Fishing was so much simpler back in the day. There weren’t nearly as many lure choices, and you didn’t need the right rod and reel combo to
Fishing was so much simpler back in the day. There weren’t nearly as many lure choices, and you didn’t need the right rod and reel combo to fish the latest and greatest baits. Does that mean anglers in the ’50s, ’60s, and ’70s were less skilled? Hell no. Furthermore, some of the lures developed 80 years ago still catch more fish today than the hottest bait released last season. This is especially true in the late summer when bass get lazy, look to the surface often, and opportunistically feed on more terrestrial critters.
These three classic lures are staples in my tackle box for smallmouth and largemouth bass in August and September. They may not be winning the Bass Master Classics anymore, but they’re still in production for a reason.
There are some really gimmicky topwater lures on the market these days. Take, for example, the Pokemon lure, which has gurgled its way into the hearts of YouTubers looking for a video schtick, as well as Comic Con attendees that gobble up all things Pikachu. There was also the Chautauqua Chipmunk, a giant lure designed for the muskie hunter that wanted to mimic some furry, warm-blooded forage. Just because baits like this have a cool/trendy factor going for them, they get a lot of attention on social media even if they’re not in a fish’s mouth. The funny part is they’re both derivatives of the classic Jitterbug, which is anything but trendy.
Legendary lure designer Fred Arbogast unveiled the Jitterbug in 1938, and for decades it was hailed as one of the most productive topwaters ever made. It’s still one of the most productive, but it’s also fallen out of popular favor, overshadowed by many new-school offerings. This unique bait waddles across the surface, ramping up sound with a strong gurgle, and creating a bubble trail bass can follow to the target.
By August, aquatic vegetation like hydrilla and lily pads are at their thickest. Frogs hatched earlier in the summer have grown enough to boost local amphibian populations and activity. Likewise, by late summer, higher water temperatures make fish lazier, and therefore more apt to opportunistically grab a toad or mouse than chase baitfish schools all over the lake or river. In the right location and circumstances, a Jitterbug is practically irresistible.
A shortcoming of this lure is that it’s not weedless, so you can’t toss one right into the pads. But in areas with submerged vegetation, or with plenty of open lanes in the lilies, a Jitterbug is lethal. The classic frog pattern is a ringer by day, but in black this lure shines during low light and after sunset. Whether you’re casting from a lake house dock or night floating a river, largemouths and smallmouths often feed more heavily when the temperature dips a few degrees at night, and the sound of a Jitterbug won’t go unnoticed.
Similar to the Jitterbug, Fred Arbogast’s Hula Popper is probably not the first topwater the modern bass angler will select. And like the love loss for the Jitterbug, this is a mistake. What the Hula Popper does better than many poppers is mimic a bug—another staple forage for late-summer bass.
Throughout much of the country, dragonflies are buzzing around lakes and rivers by August. Beetles are falling into the drink, and unfortunate cicadas are splashing down. Smallmouths and largemouth don’t overlook this influx of insects—and I’m talking about big bass, not just the little guys. I’ve seen 5-pound smallies leap clear out of the water trying to snatch a dragonfly on the wing, and I’ve seen craters form on pond surfaces when a heavy bass vacuums a damsel fly. Although the Hula Popper’s body might look more like a frog, its tail is pure bug.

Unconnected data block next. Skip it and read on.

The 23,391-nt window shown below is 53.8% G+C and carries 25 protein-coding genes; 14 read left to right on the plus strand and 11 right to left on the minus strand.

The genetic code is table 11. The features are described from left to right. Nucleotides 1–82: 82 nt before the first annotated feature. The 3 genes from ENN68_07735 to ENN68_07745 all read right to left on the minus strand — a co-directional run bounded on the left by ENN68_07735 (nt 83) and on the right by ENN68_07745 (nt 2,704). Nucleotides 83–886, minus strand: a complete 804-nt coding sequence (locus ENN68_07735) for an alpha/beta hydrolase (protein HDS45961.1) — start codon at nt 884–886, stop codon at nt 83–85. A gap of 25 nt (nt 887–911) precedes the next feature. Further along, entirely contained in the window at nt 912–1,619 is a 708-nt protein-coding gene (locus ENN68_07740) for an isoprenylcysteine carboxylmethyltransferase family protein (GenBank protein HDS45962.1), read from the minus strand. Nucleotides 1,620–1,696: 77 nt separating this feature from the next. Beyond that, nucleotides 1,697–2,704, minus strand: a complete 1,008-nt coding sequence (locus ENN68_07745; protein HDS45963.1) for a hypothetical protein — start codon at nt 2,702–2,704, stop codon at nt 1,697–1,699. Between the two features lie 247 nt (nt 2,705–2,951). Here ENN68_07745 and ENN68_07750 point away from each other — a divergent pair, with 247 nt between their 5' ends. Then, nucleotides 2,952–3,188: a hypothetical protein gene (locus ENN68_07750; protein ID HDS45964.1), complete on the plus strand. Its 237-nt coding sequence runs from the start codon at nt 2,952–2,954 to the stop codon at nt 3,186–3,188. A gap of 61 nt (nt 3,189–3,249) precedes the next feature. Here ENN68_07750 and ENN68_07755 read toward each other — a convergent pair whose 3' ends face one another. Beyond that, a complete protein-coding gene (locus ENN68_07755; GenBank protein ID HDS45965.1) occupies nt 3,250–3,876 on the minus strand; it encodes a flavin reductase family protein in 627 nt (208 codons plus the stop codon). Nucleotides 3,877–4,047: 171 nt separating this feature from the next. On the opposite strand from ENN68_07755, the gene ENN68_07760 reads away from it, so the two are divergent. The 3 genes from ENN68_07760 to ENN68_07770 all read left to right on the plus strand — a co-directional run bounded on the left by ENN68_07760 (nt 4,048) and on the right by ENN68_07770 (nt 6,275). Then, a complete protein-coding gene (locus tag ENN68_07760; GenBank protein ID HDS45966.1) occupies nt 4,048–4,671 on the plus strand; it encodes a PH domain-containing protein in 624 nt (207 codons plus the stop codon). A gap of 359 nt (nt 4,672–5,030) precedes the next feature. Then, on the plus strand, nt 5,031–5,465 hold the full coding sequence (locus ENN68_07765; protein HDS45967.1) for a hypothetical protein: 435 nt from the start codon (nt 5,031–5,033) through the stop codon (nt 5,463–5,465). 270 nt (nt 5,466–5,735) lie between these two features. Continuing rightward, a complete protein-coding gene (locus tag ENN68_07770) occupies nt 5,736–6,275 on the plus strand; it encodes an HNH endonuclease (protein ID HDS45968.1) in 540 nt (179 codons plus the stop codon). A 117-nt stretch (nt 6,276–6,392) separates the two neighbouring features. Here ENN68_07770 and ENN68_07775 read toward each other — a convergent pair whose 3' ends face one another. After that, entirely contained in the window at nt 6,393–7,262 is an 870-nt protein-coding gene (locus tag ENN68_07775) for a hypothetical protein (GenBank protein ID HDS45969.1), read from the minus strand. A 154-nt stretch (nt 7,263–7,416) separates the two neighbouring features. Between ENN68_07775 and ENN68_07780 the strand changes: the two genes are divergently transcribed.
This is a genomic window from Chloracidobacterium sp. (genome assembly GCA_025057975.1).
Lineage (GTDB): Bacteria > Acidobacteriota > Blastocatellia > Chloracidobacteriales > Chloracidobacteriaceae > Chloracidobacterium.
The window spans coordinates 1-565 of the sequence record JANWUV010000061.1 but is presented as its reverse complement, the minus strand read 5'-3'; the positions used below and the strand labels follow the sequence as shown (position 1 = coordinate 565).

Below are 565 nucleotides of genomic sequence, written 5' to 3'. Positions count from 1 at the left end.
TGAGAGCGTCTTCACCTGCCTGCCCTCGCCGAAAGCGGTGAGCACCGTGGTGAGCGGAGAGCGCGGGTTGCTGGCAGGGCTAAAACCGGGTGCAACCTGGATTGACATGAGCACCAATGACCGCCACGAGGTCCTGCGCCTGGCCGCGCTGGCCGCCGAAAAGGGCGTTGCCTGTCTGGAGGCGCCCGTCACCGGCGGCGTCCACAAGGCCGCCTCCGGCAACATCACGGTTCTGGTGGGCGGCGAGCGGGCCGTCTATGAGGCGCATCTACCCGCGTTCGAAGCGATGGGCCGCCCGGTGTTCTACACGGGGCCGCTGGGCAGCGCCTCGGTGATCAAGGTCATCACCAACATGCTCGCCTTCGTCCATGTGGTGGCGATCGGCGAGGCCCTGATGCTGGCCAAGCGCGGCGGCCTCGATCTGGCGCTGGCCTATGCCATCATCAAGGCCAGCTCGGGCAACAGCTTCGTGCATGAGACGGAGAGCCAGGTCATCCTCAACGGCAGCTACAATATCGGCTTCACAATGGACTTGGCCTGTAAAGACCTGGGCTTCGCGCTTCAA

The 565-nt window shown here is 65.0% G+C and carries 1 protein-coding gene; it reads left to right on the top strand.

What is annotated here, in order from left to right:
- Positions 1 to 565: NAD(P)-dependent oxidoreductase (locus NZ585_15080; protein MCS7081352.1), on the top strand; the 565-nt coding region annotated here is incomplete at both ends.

The Hula Popper hit shelves in 1941, and what made it unique was its thick rubber skirt. At the time, rubber skirting was novel, and Arbogast made his wide, flat, and very supple. These same skirts are used on Hula Poppers today, and they arguably “breathe” better in the water than modern rubber skirts. What that means is you don’t have to do much—one or two slight pops is plenty, then just let the lure sit. That juicy skirt will wave, wag, and gently wiggle, creating the illusion of a big summer bug struggling at the surface. All Hula colors produce, but black is a must-have this time of year.
The Silver Minnow has been around for decades, but you won’t find them in freshwater tackle boxes the way you did 30 or 40 years ago. Conversely, you’d have a hard time finding a skinny-water Gulf angler that doesn’t have one on hand. This simple spoon solidified its reputation as killer for redfish the grass long ago, but the same attributes that make it perform in the marsh make it shine at the pond or lake.
The Silver Minnow is weedless, and you can bend its weed guard to adjust how it aligns with the hook point. In more open areas, you can expose more of the point; in heavy vegetation, tilt the guard up to block more debris. This makes it perfect for working through pads and hydrilla where summer bass hole up.
A straight retrieve gets the Silver Minnow wiggling enticingly, but it also has a slow, lazy wobble on the fall. This is a plus for lazy bass that aren’t out hunting, but will snap up a shiner, shad, or bluegill that wanders into the pads. Try simply flipping the spoon into openings in the pads or weed mats and watch for your line to tick on the drop. Cover as much area as you can, because it’s often a matter of getting the spoon right in a fish’s face to draw a reaction strike. Silver Minnows also pair well with pork rinds or curly tail grubs, allowing you to ramp up the flutter or alter the color profile. I like a chartreuse or rusty orange trailer in ponds where there are plenty of frogs and crayfish, and white on my local rivers where chubs and shad are more prevalent.